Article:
(RSF/IFEX) - On 27 September 2002, RSF expressed alarm over a wave of violence in recent days against journalists and the media in the Penza region, several hundred kilometres southeast of Moscow.
"The situation there is very serious," RSF Secretary-General Robert Ménard said in a letter to Russia's chief prosecutor, Vladimir Ustinov. "One journalist has disappeared, a media assistant has been murdered and six journalists have been beaten and threatened (â¦). Regional and federal authorities must not ignore these crimes, which constitute an unprecedented wave of violence against independent journalists in Russia. We ask you to do all you can to see to it that those responsible are found and tried. We also ask you to search for missing journalist Yuri Frolov and confirm that his disappearance is connected to his work," Ménard said.
Investigative journalist Alexander Kizlov, of the daily "Penzenskaya Pravda", was beaten and seriously injured by two youths with iron bars in the city of Penza on 25 September. He had recently published articles in several newspapers (including the Moscow daily "Izvestia") criticising Penza's mayor, Alexander Kalashnikov.
Igor Salikov, head of security at the Propaganda publishing firm and the newspaper "Moskovsky Komsomolets v Penze" in the town of Arbekov, was shot dead on 20 September. Over the previous two weeks, the newspaper had also run articles criticising Kalashnikov. However, local journalists Mikhail Yeliseyev and Vladimir Petrin have stated that Salikov may have been the victim of a settling of scores among criminal gangs.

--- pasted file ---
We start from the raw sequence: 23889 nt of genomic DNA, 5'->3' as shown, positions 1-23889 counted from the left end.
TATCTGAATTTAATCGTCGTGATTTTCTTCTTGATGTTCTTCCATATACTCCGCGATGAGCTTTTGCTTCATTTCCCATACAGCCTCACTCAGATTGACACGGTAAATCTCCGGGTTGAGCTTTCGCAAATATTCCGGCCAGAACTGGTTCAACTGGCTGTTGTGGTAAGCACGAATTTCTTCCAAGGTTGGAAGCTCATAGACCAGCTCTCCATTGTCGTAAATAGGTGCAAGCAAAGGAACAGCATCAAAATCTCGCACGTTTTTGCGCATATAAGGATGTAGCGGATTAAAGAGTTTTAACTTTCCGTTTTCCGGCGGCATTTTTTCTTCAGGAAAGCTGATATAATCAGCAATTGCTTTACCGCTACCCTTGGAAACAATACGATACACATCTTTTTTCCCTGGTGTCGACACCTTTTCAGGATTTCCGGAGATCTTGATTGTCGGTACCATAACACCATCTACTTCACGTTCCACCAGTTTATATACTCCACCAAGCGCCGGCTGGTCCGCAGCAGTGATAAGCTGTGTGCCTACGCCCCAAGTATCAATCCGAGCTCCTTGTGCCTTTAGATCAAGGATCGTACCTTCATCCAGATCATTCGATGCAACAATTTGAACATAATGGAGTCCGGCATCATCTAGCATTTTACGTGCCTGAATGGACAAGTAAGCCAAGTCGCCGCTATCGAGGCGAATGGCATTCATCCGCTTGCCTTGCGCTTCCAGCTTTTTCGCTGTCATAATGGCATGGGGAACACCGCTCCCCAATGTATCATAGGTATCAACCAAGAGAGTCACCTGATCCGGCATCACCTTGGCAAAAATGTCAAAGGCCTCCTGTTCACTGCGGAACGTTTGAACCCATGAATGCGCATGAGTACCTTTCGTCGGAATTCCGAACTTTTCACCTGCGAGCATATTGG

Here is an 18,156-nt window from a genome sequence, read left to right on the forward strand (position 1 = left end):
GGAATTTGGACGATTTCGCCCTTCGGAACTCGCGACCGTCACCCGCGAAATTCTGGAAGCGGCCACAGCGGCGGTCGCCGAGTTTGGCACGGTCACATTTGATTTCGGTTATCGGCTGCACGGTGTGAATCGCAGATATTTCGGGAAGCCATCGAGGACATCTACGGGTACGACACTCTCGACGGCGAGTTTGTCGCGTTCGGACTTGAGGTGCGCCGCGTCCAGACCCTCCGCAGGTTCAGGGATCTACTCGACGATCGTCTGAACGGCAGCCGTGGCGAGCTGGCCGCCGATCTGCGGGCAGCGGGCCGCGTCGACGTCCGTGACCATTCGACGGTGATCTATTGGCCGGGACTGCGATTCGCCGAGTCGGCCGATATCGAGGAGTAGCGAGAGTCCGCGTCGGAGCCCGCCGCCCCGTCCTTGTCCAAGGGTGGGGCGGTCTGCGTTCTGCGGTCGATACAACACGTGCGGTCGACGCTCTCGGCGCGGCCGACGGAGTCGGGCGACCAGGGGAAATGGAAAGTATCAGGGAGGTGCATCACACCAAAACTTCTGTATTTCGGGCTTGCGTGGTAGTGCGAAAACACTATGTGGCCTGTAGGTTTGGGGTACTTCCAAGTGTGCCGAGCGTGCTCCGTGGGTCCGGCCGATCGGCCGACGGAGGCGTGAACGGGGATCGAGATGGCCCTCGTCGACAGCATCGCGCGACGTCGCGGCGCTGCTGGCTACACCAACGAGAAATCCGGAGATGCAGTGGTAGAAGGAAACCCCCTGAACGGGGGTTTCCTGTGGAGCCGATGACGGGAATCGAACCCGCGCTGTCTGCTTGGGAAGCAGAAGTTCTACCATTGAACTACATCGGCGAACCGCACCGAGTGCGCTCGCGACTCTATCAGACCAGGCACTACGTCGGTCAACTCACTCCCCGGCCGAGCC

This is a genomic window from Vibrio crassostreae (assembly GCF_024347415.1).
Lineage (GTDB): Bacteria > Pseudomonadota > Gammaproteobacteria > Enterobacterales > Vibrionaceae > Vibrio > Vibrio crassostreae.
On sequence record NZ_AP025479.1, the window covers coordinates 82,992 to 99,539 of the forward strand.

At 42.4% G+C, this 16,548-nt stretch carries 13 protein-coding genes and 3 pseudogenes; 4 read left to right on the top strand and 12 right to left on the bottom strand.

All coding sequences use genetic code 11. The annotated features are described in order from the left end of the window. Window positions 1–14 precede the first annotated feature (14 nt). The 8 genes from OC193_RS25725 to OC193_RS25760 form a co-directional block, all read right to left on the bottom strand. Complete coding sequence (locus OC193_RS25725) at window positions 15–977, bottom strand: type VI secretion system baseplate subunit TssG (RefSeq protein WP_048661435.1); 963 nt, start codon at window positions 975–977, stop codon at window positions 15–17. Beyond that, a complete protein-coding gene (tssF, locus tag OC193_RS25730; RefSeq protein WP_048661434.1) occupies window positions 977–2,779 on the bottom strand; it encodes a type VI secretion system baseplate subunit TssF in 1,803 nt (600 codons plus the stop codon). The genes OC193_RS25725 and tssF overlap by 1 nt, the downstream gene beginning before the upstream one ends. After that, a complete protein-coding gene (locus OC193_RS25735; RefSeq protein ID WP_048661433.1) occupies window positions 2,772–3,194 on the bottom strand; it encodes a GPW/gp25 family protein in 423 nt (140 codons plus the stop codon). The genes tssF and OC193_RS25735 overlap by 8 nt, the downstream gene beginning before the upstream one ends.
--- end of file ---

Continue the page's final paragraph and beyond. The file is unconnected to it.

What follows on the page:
Thugs in Penza burst into the offices of the Communist opposition newspaper "Lyubimyi Gorod" on 11 September and beat up editor-in-chief Anton Sharonov, journalist Denis Abramov and editorial assistants Natalia Sisova and Nadezhda Gorshkova. Sharonov was beaten unconscious. The newspaper is a frequent critic of Penza Governor Grigory Bochkarev and the regional government. The journalists said they had earlier received threats.
Thugs also beat and kidnapped "Pensenskaya Pravda" correspondent and organised crime specialist Victor Shamayev on 14 September. They warned him to stop working as a journalist and leave town. He is currently recovering in hospital.
In the first week of September, strangers uttered death threats against Frolov, deputy head of the Propaganda publishing house, which publishes "Moskovsky Komsomolets v Penze", after the newspaper criticised Kalashnikov. They warned him to stop publishing such articles. Frolov telephoned his colleagues and told them about the death threats. He has not been seen since.